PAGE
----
After the success of the first James Bond movie Dr. No and rising star Sean Connery, United Artists quickly greenlit the return of 007. The EON producers Albert R. Broccoli and Harry Saltzman soon swung into action. They had already chosen Ian Fleming’s fifth bestselling James Bond thriller From Russia, With Love (1957) as the second big-screen 007 adventure, with Terence Young back again as the director.
Already highly rated by many Bond aficionados, From Russia, With Love (1963) has recently been recognised by the British Film Institute (BFI) as a film classic. In view of this, the BFI has published a new book on the movie by the film historian Llewella Chapman, as part of the ‘BFI Film Classics’ series. In light of this well-deserved accolade, the JBIFC takes the opportunity to offer (00)7 pieces of info about the second James Bond film, some facts familiar, others less so.
The movie often rates very highly in polls of favourite Bond films, and many critics rate it as something of a ground-breaking film, very much in the mould of Hitchcock and also with a touch of film noir in its atmosphere, especially in the night-time scenes set on the Orient Express. It was also pretty faithful to Fleming’s novel.
The choice of Ian Fleming’s fifth book as the second big-screen 007 thriller was possibly influenced by the fact that the new U.S. President J.F. Kennedy had become a Bond fan and, in 1961, had listed From Russia as one of his favourite top ten books.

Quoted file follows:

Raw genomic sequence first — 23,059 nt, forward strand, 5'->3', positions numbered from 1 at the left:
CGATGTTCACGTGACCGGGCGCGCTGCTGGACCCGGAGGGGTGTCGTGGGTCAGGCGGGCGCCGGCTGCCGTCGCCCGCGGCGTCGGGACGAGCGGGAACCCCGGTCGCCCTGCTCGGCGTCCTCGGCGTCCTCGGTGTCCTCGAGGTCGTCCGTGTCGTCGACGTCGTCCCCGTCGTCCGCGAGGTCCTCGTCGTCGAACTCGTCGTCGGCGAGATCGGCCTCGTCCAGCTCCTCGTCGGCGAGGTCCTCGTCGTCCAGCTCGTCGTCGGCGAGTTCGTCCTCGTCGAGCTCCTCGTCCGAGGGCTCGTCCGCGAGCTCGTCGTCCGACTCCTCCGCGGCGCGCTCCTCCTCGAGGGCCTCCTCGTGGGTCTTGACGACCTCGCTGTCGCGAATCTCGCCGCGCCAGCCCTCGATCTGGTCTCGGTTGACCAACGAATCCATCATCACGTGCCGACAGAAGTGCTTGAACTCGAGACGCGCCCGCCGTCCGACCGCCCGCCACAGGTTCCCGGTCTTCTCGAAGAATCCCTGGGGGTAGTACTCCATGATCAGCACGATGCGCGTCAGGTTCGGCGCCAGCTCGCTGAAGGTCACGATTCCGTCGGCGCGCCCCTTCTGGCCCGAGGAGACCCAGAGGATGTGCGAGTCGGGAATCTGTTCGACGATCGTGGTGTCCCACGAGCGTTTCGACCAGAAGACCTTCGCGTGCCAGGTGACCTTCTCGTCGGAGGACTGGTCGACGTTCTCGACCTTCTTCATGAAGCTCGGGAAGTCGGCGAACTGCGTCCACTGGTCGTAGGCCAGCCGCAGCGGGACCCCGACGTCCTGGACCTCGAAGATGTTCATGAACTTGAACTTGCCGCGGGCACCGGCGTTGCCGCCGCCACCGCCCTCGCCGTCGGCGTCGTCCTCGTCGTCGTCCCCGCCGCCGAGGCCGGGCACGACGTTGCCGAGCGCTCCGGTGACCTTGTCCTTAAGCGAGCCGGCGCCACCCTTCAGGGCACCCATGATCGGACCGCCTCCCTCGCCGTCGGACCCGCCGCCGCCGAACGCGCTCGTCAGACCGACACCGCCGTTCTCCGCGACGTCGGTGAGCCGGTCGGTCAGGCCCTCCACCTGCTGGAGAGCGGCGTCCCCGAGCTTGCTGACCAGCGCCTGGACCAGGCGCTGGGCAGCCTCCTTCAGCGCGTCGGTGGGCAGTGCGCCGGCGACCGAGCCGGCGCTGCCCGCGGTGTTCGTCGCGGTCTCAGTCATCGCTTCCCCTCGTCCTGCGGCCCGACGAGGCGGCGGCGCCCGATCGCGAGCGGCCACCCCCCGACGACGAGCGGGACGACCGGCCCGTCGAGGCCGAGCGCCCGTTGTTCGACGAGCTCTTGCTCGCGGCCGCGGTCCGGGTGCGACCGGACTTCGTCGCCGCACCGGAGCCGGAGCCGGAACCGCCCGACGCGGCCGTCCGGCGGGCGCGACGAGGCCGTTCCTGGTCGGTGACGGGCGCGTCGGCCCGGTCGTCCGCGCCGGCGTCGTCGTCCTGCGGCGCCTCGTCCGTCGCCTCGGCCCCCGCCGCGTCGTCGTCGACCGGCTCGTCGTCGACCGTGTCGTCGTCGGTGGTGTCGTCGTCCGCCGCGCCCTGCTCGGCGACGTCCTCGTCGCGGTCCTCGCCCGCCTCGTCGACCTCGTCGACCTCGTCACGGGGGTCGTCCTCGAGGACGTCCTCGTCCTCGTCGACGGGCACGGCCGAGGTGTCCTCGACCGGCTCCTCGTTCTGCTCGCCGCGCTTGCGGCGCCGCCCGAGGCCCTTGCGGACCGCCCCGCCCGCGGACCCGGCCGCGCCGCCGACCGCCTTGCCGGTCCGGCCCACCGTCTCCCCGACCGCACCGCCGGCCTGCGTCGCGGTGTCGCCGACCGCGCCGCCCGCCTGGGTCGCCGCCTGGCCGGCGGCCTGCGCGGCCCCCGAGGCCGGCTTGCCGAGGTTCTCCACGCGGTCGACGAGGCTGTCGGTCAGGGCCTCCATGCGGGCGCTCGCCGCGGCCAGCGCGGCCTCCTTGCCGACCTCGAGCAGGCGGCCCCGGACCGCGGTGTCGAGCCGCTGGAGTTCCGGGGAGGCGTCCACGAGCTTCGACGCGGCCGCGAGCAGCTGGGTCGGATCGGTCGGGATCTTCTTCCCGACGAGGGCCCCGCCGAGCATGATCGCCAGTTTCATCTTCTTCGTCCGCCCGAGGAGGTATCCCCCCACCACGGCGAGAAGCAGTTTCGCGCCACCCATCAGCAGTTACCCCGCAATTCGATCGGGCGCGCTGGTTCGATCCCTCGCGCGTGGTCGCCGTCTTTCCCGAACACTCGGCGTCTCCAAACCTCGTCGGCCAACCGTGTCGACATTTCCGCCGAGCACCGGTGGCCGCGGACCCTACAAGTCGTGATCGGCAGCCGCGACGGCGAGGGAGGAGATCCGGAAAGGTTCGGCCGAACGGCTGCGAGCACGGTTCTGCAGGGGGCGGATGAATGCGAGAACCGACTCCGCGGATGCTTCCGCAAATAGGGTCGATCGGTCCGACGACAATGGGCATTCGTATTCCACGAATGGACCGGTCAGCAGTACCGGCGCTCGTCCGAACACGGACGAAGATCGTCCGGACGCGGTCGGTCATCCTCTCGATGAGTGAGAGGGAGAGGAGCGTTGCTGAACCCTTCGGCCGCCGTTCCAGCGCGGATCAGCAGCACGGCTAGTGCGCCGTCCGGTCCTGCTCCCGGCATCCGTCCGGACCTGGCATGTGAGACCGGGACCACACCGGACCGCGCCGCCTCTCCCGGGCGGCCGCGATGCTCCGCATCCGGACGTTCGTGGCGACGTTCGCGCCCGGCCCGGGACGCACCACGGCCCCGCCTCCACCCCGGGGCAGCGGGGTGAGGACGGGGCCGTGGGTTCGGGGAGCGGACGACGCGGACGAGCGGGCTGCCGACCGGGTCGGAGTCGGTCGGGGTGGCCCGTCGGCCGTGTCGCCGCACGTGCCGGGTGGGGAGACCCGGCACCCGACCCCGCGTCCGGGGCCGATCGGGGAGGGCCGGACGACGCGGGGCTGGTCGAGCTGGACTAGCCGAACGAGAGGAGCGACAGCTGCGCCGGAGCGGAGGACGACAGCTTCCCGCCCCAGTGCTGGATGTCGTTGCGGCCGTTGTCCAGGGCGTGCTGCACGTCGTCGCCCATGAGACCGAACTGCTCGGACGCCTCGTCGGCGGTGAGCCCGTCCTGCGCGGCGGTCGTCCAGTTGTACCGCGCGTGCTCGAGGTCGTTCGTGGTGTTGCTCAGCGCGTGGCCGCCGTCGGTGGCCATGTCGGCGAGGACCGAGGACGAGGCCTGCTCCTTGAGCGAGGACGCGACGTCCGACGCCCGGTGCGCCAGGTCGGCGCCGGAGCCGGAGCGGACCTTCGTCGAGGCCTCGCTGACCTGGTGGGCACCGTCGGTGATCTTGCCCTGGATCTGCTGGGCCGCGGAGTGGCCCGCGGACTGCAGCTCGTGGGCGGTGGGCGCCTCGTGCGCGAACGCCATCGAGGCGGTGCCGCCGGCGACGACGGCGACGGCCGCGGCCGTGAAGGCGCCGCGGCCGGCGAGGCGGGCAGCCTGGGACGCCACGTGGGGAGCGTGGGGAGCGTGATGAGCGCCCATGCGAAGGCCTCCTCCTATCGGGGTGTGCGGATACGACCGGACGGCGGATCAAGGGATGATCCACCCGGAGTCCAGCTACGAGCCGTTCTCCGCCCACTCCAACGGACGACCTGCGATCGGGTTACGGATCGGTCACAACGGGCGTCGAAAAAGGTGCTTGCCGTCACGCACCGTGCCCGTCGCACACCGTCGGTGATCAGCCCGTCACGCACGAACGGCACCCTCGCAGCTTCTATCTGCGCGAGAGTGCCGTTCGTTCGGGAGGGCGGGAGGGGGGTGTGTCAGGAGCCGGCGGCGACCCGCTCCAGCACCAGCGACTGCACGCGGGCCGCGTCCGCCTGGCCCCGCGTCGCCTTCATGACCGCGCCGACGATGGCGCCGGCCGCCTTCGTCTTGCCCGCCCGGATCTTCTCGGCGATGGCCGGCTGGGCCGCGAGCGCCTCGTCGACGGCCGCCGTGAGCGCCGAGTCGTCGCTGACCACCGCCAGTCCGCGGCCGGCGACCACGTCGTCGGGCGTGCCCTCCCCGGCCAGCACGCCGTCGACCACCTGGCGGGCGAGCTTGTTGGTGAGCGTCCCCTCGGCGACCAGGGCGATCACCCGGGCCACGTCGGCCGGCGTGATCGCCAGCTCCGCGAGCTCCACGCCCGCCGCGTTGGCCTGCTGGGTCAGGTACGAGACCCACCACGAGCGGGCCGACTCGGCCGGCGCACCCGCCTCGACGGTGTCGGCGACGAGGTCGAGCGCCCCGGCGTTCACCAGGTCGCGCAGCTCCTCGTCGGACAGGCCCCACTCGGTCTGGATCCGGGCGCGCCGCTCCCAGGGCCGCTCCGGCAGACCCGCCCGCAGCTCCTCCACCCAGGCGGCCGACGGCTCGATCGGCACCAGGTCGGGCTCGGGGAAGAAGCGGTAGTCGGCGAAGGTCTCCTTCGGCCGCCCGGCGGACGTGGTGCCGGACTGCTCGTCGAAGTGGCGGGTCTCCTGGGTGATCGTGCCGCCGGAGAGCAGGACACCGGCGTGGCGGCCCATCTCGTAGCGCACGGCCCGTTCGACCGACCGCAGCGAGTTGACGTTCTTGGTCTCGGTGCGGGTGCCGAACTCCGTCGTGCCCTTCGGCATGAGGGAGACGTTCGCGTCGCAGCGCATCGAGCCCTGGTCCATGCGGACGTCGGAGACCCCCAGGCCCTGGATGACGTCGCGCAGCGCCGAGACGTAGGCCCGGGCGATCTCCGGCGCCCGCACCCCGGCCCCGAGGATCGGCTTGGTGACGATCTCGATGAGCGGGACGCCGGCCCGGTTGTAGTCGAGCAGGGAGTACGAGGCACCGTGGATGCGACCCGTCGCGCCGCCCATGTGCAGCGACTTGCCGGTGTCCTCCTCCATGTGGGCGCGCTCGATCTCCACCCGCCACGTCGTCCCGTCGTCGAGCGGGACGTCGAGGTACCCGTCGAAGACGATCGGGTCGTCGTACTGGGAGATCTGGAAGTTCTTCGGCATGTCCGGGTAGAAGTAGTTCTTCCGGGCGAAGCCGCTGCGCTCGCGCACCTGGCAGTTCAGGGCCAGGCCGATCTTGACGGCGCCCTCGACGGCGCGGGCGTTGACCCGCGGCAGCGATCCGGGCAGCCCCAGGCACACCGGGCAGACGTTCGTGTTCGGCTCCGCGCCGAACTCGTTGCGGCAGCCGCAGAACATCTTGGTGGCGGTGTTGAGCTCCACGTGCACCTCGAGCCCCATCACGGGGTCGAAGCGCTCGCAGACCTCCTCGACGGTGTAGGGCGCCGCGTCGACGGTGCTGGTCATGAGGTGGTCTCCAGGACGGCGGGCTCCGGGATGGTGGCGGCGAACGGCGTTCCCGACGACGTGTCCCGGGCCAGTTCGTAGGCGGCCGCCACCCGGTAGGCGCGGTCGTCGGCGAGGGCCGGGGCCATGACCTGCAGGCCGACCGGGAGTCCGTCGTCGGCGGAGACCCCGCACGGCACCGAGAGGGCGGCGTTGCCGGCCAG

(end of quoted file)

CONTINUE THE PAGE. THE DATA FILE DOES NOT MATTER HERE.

To help celebrate the second James Bond movie, which premiered on 10th October, 1963, and broke box-office records at the time, the JBIFC looks back briefly on From Russia, With Love (FRWL) and, in seven bite-sized portions, some of the main characters and moments that made it into such a memorable entry in the franchise.
007 and Counting…
001: Johanna Harwood, who had worked on the screenplay for Dr. No, was soon commissioned by Harry Saltzman to pen a treatment for FRWL, which she completed in August, 1962. However, she became unhappy with interference by Terence Young in her draft and eventually left the production. Not many people realise that spy novelist Len Deighton (author of The Ipcress File, a book praised by Ian Fleming) was then asked to take over and redraft Harwood’s work. Deighton worked briefly on the movie adaptation of From Russia, before Richard Maibaum then fleshed out the main screenplay. Interestingly, Deighton returned to the world of Bond script-writing in the mid-1970s, when he worked with Kevin McClory and Sean Connery on James Bond of the Secret Service, the project that eventually became Connery’s unofficial Bond comeback.
002: Some excellent casting decisions were made by Terence Young and his team for FRWL. The critically acclaimed stage actress Lotte Lenya was chosen for the role of the truly creepy Russian Colonel Rosa Klebb; the novelist and relatively unknown actor Robert Shaw was selected for the key role of ‘Red’ Grant, and had very impressive physical presence; and the famous Mexican character actor Pedro Armendariz was given the role of Kerim Bey, one of the most colourful characters in Fleming’s novel. He did a superb job.
003: Principal photography on the movie commenced at Pinewood Studios on 1st April, 1963. Director Terence Young utilised not just studio interiors at the famous Pinewood Studios complex, but also various exteriors in the surrounding grounds. This included the Pinewood Studios mansion and gardens at night (eventually used in the pre-credits of FRWL at the suggestion of editor Peter Hunt) and the same gardens (dubbed the ‘Renaissance Gardens’ in the FRWL shooting script) were used during the day (for the scenes involving Robert Shaw, Lotte Lenya and Walter Gotell on SP.E.C.T.R.E. Island). Producer Harry Saltzman apparently also suggested that the SP.E.C.T.R.E. training camp on the Island could be modelled on the famous gladiator school scene that appeared in Stanley Kubrick’s movie Spartacus (1960).